3. Participating in full-time research in a teaching institution approved by the American Medical Association, the Association of American Medical Colleges, or the American Osteopathic Association. A physician may claim one credit hour of continuing medical education for each one day of full-time research, or less than full-time research on a pro rata basis. In this subsection teaching institutions define “full-time”.

4. Participating in an education program certified as Category 1 by an organization accredited by the Accreditation Council for Continuing Medical Education, 515 North State Street, Suite 2150, Chicago, Illinois 60610.

5. Participating in a medical education program designed to provide understanding of current developments, skills, procedures, or treatments related to the practice of medicine, that is provided by an organization or institution accredited by the Accreditation Council for Continuing Medical Education.

6. Serving as an instructor of medical students, house staff, other physicians, or allied health professionals from a hospital or other health care institution with a formal training program, if the instructional activities provide the instructor with understanding of current developments, skills, procedures, or treatments related to the practice of allopathic medicine.

7. Publishing or presenting a paper, report, or book that deals with current developments, skills, procedures, or treatments related to the practice of allopathic medicine. The physician may claim one credit hour for each hour preparing, writing, and presenting materials:

a. Actually published or presented; and

b. After the date of publication or presentation.

8. A credit hour may be earned for any of the following activities that provide an understanding of current developments, skills, procedures, or treatments related to the practice of allopathic medicine:

a. Completing a medical education program based on self-instruction that uses videotapes, audiotapes, films, filmstrips, slides, radio broadcasts, or computers;

b. Reading scientific journals and books;

c. Preparing for specialty board certification or recertification examinations;

d. Participating on a staff or quality of care committee, or utilization review committee in a hospital, health care institution, or government agency.

C. If a physician holding an active license to practice medicine in this state fails to meet the continuing medical education requirements under subsection (A) because of illness, military service, medical or religious missionary activity, or residence in a foreign country, upon written application, shall grant an extension of time to complete the continuing medical education.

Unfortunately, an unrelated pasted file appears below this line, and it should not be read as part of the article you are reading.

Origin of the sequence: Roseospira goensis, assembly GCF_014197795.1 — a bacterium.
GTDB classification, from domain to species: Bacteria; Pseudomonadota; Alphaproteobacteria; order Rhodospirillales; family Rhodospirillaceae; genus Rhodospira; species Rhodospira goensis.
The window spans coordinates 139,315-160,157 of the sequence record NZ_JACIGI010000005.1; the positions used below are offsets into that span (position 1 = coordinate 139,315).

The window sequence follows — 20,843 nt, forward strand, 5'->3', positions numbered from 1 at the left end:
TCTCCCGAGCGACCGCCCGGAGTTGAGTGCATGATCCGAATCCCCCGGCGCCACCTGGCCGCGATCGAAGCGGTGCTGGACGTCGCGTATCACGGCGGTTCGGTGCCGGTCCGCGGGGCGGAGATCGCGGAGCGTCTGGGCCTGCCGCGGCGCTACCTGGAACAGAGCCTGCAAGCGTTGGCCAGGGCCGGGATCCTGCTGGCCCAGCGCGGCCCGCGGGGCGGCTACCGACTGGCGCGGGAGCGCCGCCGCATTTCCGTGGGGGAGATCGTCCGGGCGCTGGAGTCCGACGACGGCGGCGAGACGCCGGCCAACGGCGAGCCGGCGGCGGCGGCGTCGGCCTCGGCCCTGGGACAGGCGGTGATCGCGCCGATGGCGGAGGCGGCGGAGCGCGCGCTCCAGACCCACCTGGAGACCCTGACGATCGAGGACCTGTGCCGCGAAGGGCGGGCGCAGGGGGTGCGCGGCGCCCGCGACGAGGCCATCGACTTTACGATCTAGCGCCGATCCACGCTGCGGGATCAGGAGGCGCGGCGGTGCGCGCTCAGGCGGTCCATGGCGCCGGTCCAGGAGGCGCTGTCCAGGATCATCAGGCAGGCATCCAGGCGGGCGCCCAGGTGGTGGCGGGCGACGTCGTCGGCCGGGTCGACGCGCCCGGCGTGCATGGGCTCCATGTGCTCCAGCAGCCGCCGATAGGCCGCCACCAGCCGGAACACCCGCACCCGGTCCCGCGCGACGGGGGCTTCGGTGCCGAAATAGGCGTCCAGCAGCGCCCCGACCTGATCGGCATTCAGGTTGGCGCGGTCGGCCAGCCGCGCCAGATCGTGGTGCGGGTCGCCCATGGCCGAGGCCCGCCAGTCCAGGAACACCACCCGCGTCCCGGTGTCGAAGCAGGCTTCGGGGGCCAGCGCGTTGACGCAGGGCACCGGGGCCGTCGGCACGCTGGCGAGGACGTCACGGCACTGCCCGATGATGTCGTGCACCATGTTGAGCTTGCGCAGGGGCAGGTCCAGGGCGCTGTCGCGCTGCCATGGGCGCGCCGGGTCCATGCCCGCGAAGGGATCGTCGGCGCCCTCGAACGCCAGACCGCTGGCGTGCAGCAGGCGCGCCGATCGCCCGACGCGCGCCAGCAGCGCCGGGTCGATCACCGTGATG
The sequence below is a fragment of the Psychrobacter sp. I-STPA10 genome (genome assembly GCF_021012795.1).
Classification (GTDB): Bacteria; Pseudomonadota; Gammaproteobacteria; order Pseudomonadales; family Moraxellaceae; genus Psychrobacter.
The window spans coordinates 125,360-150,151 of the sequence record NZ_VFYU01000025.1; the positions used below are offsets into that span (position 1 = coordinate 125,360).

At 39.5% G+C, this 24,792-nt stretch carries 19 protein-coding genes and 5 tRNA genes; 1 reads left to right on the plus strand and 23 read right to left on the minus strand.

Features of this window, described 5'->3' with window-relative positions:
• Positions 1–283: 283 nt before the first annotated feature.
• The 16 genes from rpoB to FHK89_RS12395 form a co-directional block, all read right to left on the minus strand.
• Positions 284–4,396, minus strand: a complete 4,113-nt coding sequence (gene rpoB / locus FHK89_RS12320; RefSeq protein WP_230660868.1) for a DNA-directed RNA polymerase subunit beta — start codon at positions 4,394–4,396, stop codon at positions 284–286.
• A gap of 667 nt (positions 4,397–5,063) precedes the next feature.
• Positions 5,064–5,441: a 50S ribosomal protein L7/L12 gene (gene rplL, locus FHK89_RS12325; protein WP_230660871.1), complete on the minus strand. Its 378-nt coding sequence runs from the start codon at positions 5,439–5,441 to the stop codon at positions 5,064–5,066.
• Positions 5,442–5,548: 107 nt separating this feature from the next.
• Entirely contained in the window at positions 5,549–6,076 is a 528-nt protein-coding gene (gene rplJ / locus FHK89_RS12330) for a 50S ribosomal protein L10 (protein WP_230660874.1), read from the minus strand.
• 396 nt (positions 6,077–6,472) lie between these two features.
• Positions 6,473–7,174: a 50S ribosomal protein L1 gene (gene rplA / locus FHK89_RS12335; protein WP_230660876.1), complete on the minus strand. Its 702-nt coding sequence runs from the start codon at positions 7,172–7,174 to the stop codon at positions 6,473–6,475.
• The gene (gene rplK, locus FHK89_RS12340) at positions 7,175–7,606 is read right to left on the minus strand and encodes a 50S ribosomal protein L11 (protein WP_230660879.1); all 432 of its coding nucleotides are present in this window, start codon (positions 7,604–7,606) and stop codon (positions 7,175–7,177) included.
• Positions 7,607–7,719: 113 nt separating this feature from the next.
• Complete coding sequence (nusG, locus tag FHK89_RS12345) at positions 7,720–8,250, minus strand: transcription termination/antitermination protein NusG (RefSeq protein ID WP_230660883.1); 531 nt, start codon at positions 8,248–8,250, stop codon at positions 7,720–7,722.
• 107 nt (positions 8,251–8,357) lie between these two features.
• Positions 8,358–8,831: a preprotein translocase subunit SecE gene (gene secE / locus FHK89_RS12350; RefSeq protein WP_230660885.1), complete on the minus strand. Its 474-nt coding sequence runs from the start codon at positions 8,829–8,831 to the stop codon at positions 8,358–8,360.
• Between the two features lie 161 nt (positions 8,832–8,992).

D. The Board shall mail to each physician a license renewal form that includes a section regarding continuing medical education compliance. The physician shall sign and return the form certified under penalty of perjury that the continuing medical education requirements under subsection (A) are satisfied for the two-calendar-year period preceding biennial renewal. Failure to receive the license renewal form under subsection (A) shall not relieve the physician of the requirements of subsection (A). The Board may randomly audit a physician to verify compliance with the continuing medical education requirements under subsection (A).

Historical Note

Former Rule 16. Former Section R4-16-02 repealed, new Section R4-16-102 adopted effective June 1, 1984 (Supp. 84-3). Section repealed, new Section renumbered from R4-16-106 effective September 22, 1995 (Supp. 95-3). Amended by final rulemaking at 6 A.A.R. 1881, effective May 3, 2000 (Supp. 00-2). Former Section R4-16-102 recodified to R4-16-103; New Section R4-16-102 recodified from R4-16-101 at 11 A.A.R. 1283, effective March 25, 2005 (Supp. 05-1).

R4-16-103. Rehearing or Review of Board Decision

A. A motion for rehearing or review shall be filed as follows:

1. Except as provided in subsection (B), any party in a contested case may file a written motion for rehearing or review of the Board’s decision, specifying generally the grounds upon which the motion is based.

2. A motion for rehearing or review shall be filed with the Board and served no later that 30 days after the decision of the Board.

3. For purposes of this Section, “service” has the same meaning as in A.R.S. § 41-1092.09.

4. For purposes of this Section, a document is deemed filed when the Board receives the document.

5. For purposed of the Section, the terms “contested case” and “party” shall have the same meaning as in A.R.S. § 41-1001.

B. If the Board makes a specific finding that it is necessary for a particular decision to take immediate effect to protect the public health and safety, or that a rehearing or review of the Board’s decision is impracticable or contrary to the public interest, the decision shall be issued as a final decision without opportunity for rehearing or review and shall be a final administrative decision for purposes of judicial review.

C. A written response to a motion for rehearing or review may be filed and served within 15 days after service of the motion for rehearing or review. The Board may require the filing of written briefs upon any issues raised in the motion and may provide for oral argument.

D. A rehearing or review of a decision may be granted for any of the following reasons materially affecting a party’s rights:

1. Irregularity in the administrative proceedings by the Board, its hearing officer, or the prevailing party, or any ruling or abuse of discretion, that deprives the moving party of a fair hearing;

2. Misconduct of the Board, its hearing officer, or the prevailing party;

3. Accident or surprise that could have not been prevented by ordinary prudence;